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Toward Better Research: Cross-Threads Nick Feamster, Alex Gray, Charles Isbell College of Computing Georgia Tech.

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Presentation on theme: "Toward Better Research: Cross-Threads Nick Feamster, Alex Gray, Charles Isbell College of Computing Georgia Tech."— Presentation transcript:

1 Toward Better Research: Cross-Threads Nick Feamster, Alex Gray, Charles Isbell College of Computing Georgia Tech

2 Goals Impact: Encouraging world-class, cross-disciplinary research with real-world impact (e.g., Web science, computational biology, tech for developing regions) Success: Making our students confidently excel against their competition with their papers, proposals, fellowship applications, job talks, contacts Alumni: Creating a coherent, bond-building, and loyal- alumni-producing Ph.D. experience

3 Challenges Broad range of disciplines, degrees, etc. –How to take advantage of this breadth to build a coherent experience that also encourages world- class, cross-disciplinary research? Breadth in degree programs –How to design a sequence/curriculum that is coherent with existing degree programs, areas, etc.? Out of scope: Various practical constraints (e.g., matching)

4 Graduate Threads Basic idea: Students must gain deep expertise in two topics Thread: A coherent sequence of at least two Ph.D.-level courses –Example: Graduate Intro to Machine Learning, Advanced Machine Learning –One can be outside CoC, e.g., Biology, Math, LCC

5 First-year Sequence Basic idea: The CoC core represents an expanded notion of computing Most CS programs: Theory and Systems required (thus core), plus a selection of other courses Ours: Two Wide-Ranging Courses with Technical Content –Fall: Abstract Computing (Algorithms / data structures / theory; machine learning / data mining, AI / search, HPC, simulation, graphics, …) –Spring: Concrete Computing (Systems / networks; architecture / compilers, software, databases, HCI, learning technologies, …)

6 CS 7001 We have developed a first-of-its-kind Introduction to the CS Ph.D. course –Positive reviews from students, input from faculty We hope the course forms the cornerstone of the Ph.D. program, which strongly encourages –Cross-disciplinary thinking –Broader impact Syllabus available at: (also have paper copies)

7 Anticipated Benefits Encourages cross-disciplinary, outward-looking research –Creates conditions for breeding cross-disciplinary research –First real interdisciplinary research education; model for others –Expanded notion of computing Encourages world-class, high-impact research –Inspiring –Higher expectations –Deep, research-style thinking –Better research skills and output quality –More seminars and activity Loyal and successful alumni –Fun, and unity among students –Involvement of influential people

8 Qualifying Exams Basic idea: cross-disciplinary; deep thinking; consistent standard Committee must have one faculty member from each of the two threads chosen –Oral exam (year 2): present research done –Area exam (year 3+): present answer to research question in your area devised jointly by committee 4 weeks before –No fuzzy written exam; instead, get As in thread courses Other requirements: student review committee (C.V.s, fellowships, etc.), give public seminar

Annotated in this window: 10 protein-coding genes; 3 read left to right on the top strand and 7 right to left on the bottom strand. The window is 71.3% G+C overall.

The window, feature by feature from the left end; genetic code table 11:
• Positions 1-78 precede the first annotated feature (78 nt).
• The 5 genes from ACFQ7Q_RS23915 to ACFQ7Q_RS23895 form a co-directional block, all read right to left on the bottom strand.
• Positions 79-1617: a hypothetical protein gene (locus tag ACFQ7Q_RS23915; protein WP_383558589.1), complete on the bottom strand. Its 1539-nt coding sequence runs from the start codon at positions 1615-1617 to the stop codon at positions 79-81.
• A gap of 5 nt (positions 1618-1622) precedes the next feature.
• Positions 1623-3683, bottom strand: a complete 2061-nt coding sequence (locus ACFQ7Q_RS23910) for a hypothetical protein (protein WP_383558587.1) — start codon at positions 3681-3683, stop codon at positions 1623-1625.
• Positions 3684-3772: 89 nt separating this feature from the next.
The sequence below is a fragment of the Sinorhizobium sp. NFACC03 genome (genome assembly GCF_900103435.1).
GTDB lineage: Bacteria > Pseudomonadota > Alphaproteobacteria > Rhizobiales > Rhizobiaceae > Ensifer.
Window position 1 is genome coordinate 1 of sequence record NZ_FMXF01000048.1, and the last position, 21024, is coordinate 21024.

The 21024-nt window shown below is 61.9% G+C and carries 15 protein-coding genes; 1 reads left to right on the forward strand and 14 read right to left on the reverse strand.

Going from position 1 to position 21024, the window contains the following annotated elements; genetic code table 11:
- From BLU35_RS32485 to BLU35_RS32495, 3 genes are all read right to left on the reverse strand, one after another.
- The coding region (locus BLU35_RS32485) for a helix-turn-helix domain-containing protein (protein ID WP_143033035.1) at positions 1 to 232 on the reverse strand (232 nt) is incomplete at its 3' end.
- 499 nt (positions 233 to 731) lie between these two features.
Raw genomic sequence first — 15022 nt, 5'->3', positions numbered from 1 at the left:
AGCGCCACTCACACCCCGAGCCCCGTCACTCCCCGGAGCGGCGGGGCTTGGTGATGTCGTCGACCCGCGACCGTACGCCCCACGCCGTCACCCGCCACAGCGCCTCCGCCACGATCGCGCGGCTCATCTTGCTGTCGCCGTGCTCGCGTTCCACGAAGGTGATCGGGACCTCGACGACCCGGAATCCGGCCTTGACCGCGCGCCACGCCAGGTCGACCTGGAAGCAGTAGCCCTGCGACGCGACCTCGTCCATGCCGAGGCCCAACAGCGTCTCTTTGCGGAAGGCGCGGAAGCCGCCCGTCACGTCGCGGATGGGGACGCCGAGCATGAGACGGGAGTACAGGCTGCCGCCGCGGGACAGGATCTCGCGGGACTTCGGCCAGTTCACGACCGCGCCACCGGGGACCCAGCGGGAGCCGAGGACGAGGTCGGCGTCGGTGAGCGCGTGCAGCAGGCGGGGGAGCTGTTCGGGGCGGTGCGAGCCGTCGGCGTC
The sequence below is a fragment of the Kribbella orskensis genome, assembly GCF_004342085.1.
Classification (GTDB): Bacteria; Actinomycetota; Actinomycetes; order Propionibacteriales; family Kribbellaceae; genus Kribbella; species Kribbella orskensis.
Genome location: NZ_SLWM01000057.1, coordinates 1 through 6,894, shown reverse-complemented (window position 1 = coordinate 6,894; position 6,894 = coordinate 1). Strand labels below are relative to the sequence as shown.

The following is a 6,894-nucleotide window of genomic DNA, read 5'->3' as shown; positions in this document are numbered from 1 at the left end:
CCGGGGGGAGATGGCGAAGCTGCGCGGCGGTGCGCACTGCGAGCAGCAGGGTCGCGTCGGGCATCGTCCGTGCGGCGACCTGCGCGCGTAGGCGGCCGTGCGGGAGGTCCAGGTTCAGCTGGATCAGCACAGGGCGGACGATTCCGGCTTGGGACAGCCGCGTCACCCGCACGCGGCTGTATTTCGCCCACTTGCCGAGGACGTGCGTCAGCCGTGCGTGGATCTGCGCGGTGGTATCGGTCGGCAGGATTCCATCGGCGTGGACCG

9 Thesis Proposal and Defense Basic idea: higher quality by more judicious faculty attention No oral proposal; 10-page written only: easier to reject than an oral presentation Proposal takes place earlier (e.g., by 3 rd year) Dedicated time for thesis defenses and other all-faculty talks (like faculty candidate talks), e.g. Fridays 8-9 a.m., with food: more pressure to go beyond mediocrity


11 What Makes Great Research(ers)? Good Ideas! –Recognizing: Developing research taste –Generating: Coming up with new ideas (not magic!) –Critiquing: Critically evaluating research –Communicating: Presenting research to the world The syllabus includes four major assignments, one for each of these elements

12 Recognizing Good Ideas Assignment 1: Students read top conference proceedings from their research area –Select two good papers –Defend their choices Course lectures include elements to help students to start developing this taste –Impact, risk, blazing new directions, etc.

13 Generating Good Ideas Cross-disciplinary assignment –Read summaries of papers from Assignment 1 –Propose an idea that combines ideas from some other area with your own area Course includes lectures on idea generation, problem selection, and cross-disciplinary work Benefits: Working at the gap –Students encouraged to think across boundaries. –Students meet students from outside their area

14 Communicating Good Ideas Assignment: Give a presentation to the class based on a term-long research project with ones current research advisor End-of-term mini-conference Work is coupled with students RA projects –Ensures that students dont blow off their first term –Option perform this with an additional professor Course includes lectures on giving talks and writing papers

15 Critiquing Ideas Assignment: Write a review of other students writeups of Assignment 2 (cross-disciplinary ideas) Course includes lectures on how to read and review papers Benefits: Students learn –Critical evaluation –Subtleties of the review process

16 Teaching Research Goal: Instill in students the skills needed to succeed in a top-tier Ph.D. program –Elements of great research –Elements of great researchers Method: Design a syllabus around main skills and concepts (lectures and assignments) Underlying Theme: Cross-Disciplinary Thinking

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